Dan Sultan and Rag'n'Bone Man: a soulful Splendour clash
The clash is an unavoidable pitfall of any festival. For every set you love, there’s another one happening at the other side of the grounds you probably could have enjoyed just as much.
Constructing a timetable would have to be a frustratingly difficult job for a festival, as they try and offer artists the set times they want/need for the scale of their show (a great light show is no good at 2pm) and keep the audience’s experience at the front of their mind.
But sometimes they just get it plain wrong. Saturday night at Splendour In The Grass was one of those times.
Dan Sultan and Rag'n'Bone Man stand alone as the two prominent rock’n’soul artists on the Splendour bill. Both men with outstanding soul voices and a grab bag of incredible songs ripe for festival singalongs. There’s no one else who sounds like these guys on the bill this weekend, so why put them on at the same time?
To throw a little more salt in the wound, the clash also coincided with the set from Melbourne space funk ensemble Harvey Sutherland & Bermuda.
For music lovers of a certain persuasion, the hour between 7pm and 8pm Saturday night was the toughest of the Splendour weekend. Three great sets, one packed hour. But we just have to deal with it as best we can. This is why you wear comfortable shoes to these things.
The first half of Dan Sultan’s set showed that his live show is retaining the rock’n’roll that has been such a large part of his music for most of his career. This isn’t surprising until you hear his new album Killer, which is an expansive modern-soul record full of beats, synths and spacious arrangements.
Interestingly, it was his rendition of ‘Drover’, the first track from that new album, that showed Sultan at his most powerful. By this stage he had settled into the set and his voice had warmed up, ready to knock us all down. What a shame it was time to leave.
For some reason, British soul star Rag'n'Bone Man had been scheduled at the Mix Up Tent (the dance/electronic stage), but that didn’t deter a mammoth crowd from rolling up to see him on his first Australian tour.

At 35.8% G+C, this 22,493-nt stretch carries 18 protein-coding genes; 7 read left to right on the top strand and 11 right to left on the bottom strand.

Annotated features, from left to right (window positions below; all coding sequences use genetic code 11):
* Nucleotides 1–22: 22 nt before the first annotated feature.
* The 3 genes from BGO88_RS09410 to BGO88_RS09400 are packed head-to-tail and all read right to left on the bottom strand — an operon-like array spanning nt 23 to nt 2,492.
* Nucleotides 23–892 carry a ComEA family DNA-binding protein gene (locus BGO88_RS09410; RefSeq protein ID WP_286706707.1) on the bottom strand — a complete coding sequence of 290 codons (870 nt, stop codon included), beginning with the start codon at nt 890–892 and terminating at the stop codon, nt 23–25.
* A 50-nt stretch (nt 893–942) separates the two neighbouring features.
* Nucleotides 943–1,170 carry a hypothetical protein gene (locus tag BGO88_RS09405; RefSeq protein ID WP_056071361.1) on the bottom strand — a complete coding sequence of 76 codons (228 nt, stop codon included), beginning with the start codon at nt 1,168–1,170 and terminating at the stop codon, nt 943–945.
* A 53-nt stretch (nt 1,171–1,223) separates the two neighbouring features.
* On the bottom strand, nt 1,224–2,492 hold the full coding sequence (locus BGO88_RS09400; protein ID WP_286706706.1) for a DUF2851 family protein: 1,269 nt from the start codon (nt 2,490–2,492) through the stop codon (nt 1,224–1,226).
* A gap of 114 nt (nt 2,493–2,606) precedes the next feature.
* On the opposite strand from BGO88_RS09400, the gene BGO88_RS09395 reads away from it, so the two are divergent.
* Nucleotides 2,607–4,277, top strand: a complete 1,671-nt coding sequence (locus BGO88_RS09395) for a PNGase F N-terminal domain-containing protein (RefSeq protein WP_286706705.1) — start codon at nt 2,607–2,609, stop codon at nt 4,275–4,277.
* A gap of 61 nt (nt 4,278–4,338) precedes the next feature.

You’ve almost definitely heard his song ‘Human’ by now. It was the inarguable highlight of the set (in fact, hundreds left after he played it) but the entire second half of his show proved that the hype around this guy is justified.
His voice is so powerful it feels as if it’s from another planet. But he used it judiciously, his gentle croon is as effective as the big, belting soulful moments.
The space funk of Harvey Sutherland and Bermuda proved to be magnetic. Quite literally. Dozens of revellers innocently walking past found themselves drawn into the Tiny Dancer tent to experience the retro-futuristic grooves on offer.
By the time I arrived - late, thanks to the aforementioned epic clash - their ship has already launched into the stratosphere. But it's easy enough to jump onboard, hold on tight and explore a new galaxy of psyched out electro funk.
Whether you consider yourself a dancer or not, there are some shows where standing still simply isn’t an option. That was definitely the case here. Their elongated jams were so brilliantly upbeat, so infectious and so much fun. The musicality on display was astounding too, but it never felt as if they were showing off; they were just having a good time and taking us on a galactic journey.
These were three great sets from artists who absolutely should not be missed when you next get a chance to see them. If only they hadn’t been scheduled at the same damn time. Them’s the breaks…